Vol. 9 Issue 3
Sharing Med Errors
If you practice nonpunitive reporting of medication errors, everyone wins
I have been an emergency nurse for more than 20 years and have precepted new nurses. In that time I noticed many novice nurses make the same medication errors I made when I was inexperienced.
I clearly remember my first error. Early in my career, I was called to radiology to help with a patient with an allergic reaction to contrast dye. There were two syringes on the counter. One contained 50 mg of benedryl, the other 1 mg of 1:1,000 epinephrine (Epi). I mistakenly picked up the epinephrine syringe thinking I had the benedryl and proceeded to give it intravenous push (IVP).
For most allergic reactions, this concentration should only be given subcutaneously; given IVP it can cause increases in blood pressure, tachycardia, ventricular fibrillation, shock or cerebral hemorrhage.
I was fortunate; the patient was young and, with quick interventions from the house physician, suffered no adverse outcomes. When I was finally able to talk about this mistake years later, I was surprised to find many colleagues had made the exact same error.
Repeating Errors, Finding Solutions
I frequently scan medication error sections in nursing journals to jot down errors pertinent to ED nursing and in doing so, began to notice a pattern. Often serious errors with high potential to harm patients involved the same drugs. A good example was Epi 1:1,000 given IVP. Another repeated error in the journals was lidocaine IVP given to a patient in third-degree/complete heart block or a ventricular escape rhythm. This can cause suppression of all ventricular activity resulting in cardiovascular collapse.
Every time I became aware of a warning about a med error, I would add it to a small handwritten pocket guide I was assembling for the new nurses I was orienting.
In 1996, our ED's education committee decided to publish the "ED Orientation Survival Guide." The pocket-sized guide includes many high-risk drugs such as insulin, heparin, lovenox, labetalol, 1:1,000 Epi and tPA and what the common errors are.
Introduction to ISMP
Several years later, I volunteered to be ED nurse representative to the hospital-wide committee that discusses med errors.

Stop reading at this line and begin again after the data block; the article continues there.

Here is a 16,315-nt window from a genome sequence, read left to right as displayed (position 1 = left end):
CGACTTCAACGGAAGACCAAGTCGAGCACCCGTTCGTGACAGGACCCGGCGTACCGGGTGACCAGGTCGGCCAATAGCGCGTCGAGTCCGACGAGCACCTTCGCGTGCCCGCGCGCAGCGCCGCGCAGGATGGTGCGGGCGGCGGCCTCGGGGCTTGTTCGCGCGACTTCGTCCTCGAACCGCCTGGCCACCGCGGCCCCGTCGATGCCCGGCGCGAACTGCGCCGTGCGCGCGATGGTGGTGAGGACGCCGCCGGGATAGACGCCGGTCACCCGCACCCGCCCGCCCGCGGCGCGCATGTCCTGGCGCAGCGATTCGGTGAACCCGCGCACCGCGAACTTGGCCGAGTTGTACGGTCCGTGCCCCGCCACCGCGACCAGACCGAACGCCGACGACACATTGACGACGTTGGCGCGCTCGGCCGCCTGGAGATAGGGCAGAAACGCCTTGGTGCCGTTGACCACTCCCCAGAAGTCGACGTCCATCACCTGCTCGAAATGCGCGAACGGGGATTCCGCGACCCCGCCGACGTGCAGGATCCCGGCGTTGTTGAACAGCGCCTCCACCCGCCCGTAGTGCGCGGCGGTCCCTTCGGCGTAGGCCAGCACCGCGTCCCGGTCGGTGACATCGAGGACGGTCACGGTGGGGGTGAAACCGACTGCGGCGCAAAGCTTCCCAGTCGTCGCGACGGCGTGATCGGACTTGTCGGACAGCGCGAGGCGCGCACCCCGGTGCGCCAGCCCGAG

I was introduced to the Institute for Safe Medicine Practice's (ISMP) "non-punitive system-based approach to error reduction." They advocate providing incentives for reporting errors without fear of disciplinary action.
This concept was new to me. Our hospital developed a new medication error reporting form that did not require a signature so errors could be reported anonymously. In addition, at each monthly meeting, we began reviewing the errors published in the ISMP's Medication Safety Alert bulletin. With each error, we asked, "Could this error happen in our hospital?" We found many of the ISMP tips invaluable.
I put up flyers with messages like, "Thank you for taking the time to report your med errors. The safest hospitals are the ones with the highest reporting rates."
At first the flyer got a few laughs, until I explained what it meant. Then our reporting rates began to increase. Our nurse manager, unit educator and myself began to meet to discuss and analyze errors to find contributing factors. We talked about what changes could be made to prevent more errors.
A recent experience was a perfect example of the benefits of a culture of sharing about medication errors. Upon returning to work after an absence, I discovered the pharmacy could no longer obtain solu-medrol. There was a note on our automated medication dispenser to substitute 20 mg of decadron for 125 mg of solu-medrol.
Although I should have known better, I asked a nurse if it was okay to give it the same way via IVP. She said yes, so I proceeded to give the decadron IVP. My first patient had no problem. The second patient complained of severe burning in the genital area. I immediately researched the drug and discovered the maximum amount of decadron given IVP is 10 mg. Thankfully, my patient suffered no permanent harm.
Emboldened by membership on the medication safety team, I told other nurses about the incident. The more nurses I talked with, the more I realized they were doing the same thing. Some of their patients also complained of burning in the genital area. I posted a flyer to alert staff that 20 mg of decadron should be diluted and given intravenous piggyback.
Several months later, one of our best, most experienced nurses said, "I learned something valuable from you. Now, when I make a med error, I tell everyone."
I regularly add errors documented by ISMP to my "Orientation Survival Guide." For example, ISMP reported a wait of 12 hours before starting heparin after Lovenox is given subcutaneously. Neglecting to do this has caused intracranial bleeds.
I do not believe the concept of sharing errors has to be limited to medication errors. Our ED recently purchased a new pediatric crash cart. I was in triage when a mother walked in with a 2-week-old baby who was having difficulty breathing.
Although there had been an orientation to the new cart several months before, I could not find the handle to the laryngoscope. It turns out it was in the bottom drawer, rather than the top drawer, where it had always been.
In the end, we ventilated the baby with the ambu bag a little longer and the baby was fine. However, I made a point of telling everyone. If I could not find it, then other nurses might not be able to find it.
The author's name was withheld at her request.